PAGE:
Tuesday, June 5, 2012
It’s said “Life is just a bowl of cherries” and sitting here with sunshine flooding the tree covered mountain views all around me, bright red geraniums decorating the French Blue railings surrounding our dining terrace, under the blue & yellow stripes of the new awning, Milhaud gleefully rolling in the dust, I munch a few freshly plucked deep reddish-purple cherries in the mid-afternoon calm of the day as I listen to distant sounds of village life. Melodic bird calls too complicated to imitate. The distant mechanical rhythm of cement mixing for needed roof repairs. A rooster. Life is slower here, gentler. More time is taken for greetings, exchanges of weather predictions, discussions about what’s planned in the next few hours. Walking down to the boulangerie and back can take 90 minutes; perhaps more depending on how many people you meet and how much needs to be discussed at each meeting. But that’s okay with us ~ we’ve got the time, and we enjoy the conversations. We’ve formed bonds with our neighbors. Bonds of giving and sharing, of helping and laughing, of being open to possibilities unknown. I think we fit in pretty well. It feels like home.
We’ve been on 2 hikes already this trip: the upper loop trail above our village (2.5 hours RT w/1000 ft elevation gain) and the loop trail above St. Martin Lys (4.5 hours RT w/1500 ft elevation gain). I was very happy with my progress up the climb above our village….not so sure I was going to survive, let alone summit, St Martin. Way more vertical & rocky. But with the help of 3 yummy raspberry shot blocks and lots of patience from my personal trainer, Joe, I reached the top in 2 hours and boy was I glad I put forth the extra effort. Views from the rocky outlooks were just stunning!! We could see the tourist office/roundabout/fruit stand just outside of our village, and our village peeking around the walls of the gorge. What a perspective! I’m not a cartographically challenged person. I find maps are fine for flat terrain, it’s easy to see how this connects to that. But for such mountainous terrain as we have here I don’t always ‘get’ how that mountain and the next village connect…and that such and such castle is really just over there…there…you know, behind the next rocky outcrop and beyond that ridge. So to be able to see from above was enlightening.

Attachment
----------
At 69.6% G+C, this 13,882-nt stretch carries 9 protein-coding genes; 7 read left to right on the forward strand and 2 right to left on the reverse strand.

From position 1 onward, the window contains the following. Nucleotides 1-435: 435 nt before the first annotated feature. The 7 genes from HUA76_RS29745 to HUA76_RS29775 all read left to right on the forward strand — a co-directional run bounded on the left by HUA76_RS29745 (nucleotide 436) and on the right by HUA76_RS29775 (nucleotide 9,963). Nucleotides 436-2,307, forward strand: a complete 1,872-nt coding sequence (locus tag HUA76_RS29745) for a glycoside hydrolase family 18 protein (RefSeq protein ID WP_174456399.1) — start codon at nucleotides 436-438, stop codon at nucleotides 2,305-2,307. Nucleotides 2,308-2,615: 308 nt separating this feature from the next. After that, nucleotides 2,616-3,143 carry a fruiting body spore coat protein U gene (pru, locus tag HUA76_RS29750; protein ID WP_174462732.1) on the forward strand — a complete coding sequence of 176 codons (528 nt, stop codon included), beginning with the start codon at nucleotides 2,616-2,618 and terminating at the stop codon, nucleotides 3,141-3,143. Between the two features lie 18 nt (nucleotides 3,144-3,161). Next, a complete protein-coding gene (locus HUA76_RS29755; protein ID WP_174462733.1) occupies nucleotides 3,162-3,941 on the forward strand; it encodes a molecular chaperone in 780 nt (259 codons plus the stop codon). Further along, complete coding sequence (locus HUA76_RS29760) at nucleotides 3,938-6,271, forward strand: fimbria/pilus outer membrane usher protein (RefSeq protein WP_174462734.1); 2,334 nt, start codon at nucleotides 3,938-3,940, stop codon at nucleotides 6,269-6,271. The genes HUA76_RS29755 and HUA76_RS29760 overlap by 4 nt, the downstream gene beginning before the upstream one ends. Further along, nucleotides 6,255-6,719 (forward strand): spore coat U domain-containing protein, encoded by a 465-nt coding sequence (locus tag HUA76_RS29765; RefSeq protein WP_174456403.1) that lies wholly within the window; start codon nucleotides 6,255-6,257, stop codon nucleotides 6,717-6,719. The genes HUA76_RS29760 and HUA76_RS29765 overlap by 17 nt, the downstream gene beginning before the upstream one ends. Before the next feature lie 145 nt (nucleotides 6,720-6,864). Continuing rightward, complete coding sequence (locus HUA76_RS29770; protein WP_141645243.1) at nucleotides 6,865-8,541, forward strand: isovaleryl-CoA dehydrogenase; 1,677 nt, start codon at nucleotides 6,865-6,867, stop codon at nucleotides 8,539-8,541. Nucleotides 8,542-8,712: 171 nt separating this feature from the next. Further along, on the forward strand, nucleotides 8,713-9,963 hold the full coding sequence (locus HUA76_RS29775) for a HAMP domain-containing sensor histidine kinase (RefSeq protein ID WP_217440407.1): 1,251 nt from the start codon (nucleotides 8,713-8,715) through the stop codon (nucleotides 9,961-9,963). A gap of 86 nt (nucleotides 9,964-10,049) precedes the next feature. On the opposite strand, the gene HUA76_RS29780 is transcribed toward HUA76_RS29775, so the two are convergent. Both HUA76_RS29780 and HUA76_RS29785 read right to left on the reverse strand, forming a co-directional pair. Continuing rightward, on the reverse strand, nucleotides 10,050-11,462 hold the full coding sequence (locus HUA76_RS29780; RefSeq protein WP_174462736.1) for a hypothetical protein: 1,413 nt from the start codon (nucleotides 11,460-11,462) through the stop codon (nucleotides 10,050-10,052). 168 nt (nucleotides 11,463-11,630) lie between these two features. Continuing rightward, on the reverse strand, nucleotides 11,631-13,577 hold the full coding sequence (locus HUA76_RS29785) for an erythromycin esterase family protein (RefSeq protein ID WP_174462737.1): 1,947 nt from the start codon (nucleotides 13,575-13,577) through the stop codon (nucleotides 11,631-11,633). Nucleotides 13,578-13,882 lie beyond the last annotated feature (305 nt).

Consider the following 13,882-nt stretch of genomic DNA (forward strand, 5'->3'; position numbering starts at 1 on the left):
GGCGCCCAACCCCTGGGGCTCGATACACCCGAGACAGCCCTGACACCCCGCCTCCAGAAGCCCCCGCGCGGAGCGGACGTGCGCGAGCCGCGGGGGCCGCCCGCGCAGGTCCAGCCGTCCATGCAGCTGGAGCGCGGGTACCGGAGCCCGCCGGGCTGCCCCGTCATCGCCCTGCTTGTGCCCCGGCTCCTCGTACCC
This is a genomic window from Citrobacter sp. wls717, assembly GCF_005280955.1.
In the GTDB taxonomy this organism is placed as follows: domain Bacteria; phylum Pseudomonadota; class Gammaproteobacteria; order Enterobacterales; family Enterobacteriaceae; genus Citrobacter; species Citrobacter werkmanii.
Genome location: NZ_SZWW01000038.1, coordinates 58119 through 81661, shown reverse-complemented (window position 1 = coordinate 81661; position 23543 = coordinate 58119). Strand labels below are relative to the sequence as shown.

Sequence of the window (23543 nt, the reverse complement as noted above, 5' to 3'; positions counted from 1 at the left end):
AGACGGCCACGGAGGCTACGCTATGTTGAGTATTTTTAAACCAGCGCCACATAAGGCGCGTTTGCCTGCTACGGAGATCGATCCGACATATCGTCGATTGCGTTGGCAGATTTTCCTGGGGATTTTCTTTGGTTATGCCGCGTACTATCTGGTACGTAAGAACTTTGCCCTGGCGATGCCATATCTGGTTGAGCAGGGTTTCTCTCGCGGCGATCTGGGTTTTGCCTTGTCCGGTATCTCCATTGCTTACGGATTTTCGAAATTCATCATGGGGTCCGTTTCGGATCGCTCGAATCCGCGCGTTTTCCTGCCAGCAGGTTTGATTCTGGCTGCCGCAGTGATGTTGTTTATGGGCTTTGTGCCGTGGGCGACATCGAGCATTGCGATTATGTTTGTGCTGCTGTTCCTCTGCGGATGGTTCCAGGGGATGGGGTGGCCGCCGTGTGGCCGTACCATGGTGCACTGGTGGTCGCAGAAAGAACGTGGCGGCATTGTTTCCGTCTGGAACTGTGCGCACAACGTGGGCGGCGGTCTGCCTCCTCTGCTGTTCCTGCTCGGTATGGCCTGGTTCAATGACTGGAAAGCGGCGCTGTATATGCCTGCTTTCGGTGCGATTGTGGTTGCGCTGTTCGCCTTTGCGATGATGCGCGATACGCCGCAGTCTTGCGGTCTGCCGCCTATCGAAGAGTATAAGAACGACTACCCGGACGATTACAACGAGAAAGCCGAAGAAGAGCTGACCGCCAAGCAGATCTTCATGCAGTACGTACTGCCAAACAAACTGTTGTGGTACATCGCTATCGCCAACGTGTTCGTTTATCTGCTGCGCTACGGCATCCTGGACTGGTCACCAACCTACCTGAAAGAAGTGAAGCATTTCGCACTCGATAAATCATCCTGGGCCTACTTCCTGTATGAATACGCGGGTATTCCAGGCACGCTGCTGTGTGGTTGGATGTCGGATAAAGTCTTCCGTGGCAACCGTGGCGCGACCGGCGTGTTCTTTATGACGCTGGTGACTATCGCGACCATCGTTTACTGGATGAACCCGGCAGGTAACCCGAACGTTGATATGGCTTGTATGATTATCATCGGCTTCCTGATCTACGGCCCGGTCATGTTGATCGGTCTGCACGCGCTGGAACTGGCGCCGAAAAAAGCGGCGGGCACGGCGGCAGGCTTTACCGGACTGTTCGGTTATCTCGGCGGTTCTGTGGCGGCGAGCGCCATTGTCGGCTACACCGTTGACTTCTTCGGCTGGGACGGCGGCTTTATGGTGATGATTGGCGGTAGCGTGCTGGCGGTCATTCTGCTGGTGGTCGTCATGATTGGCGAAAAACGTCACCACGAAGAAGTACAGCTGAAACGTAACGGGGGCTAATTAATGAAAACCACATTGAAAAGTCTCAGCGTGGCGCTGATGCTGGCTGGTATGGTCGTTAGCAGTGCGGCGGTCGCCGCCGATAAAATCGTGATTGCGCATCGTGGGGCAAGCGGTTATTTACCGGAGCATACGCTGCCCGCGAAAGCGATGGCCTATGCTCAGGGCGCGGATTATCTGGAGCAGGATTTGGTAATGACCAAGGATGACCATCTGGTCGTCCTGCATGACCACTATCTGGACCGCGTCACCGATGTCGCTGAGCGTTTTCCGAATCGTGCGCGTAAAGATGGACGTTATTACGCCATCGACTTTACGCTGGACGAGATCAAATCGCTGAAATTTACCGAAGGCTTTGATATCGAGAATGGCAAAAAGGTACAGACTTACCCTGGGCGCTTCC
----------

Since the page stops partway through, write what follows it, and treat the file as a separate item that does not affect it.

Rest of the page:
During a short extra credit portion of the hike, we startled a family of wild boar busily rooting around for mid-day goodies. The little one was tawny colored with dark stripes and dots, and the big one had long hair and big tusks. Joe picked up a couple rocks just in case we needed to encourage them in an alternative direction should they want to charge us. If there was other wildlife on the hike, I didn’t see it as I kept my eyes firmly glued to the next foot step to avoid slipping and/falling.
Today was filled with morning shopping, afternoon garden work, and now as my eyelids grow very heavy, I consider a short cat nap to recharge my batteries before a decadent dinner in Alex les Bains.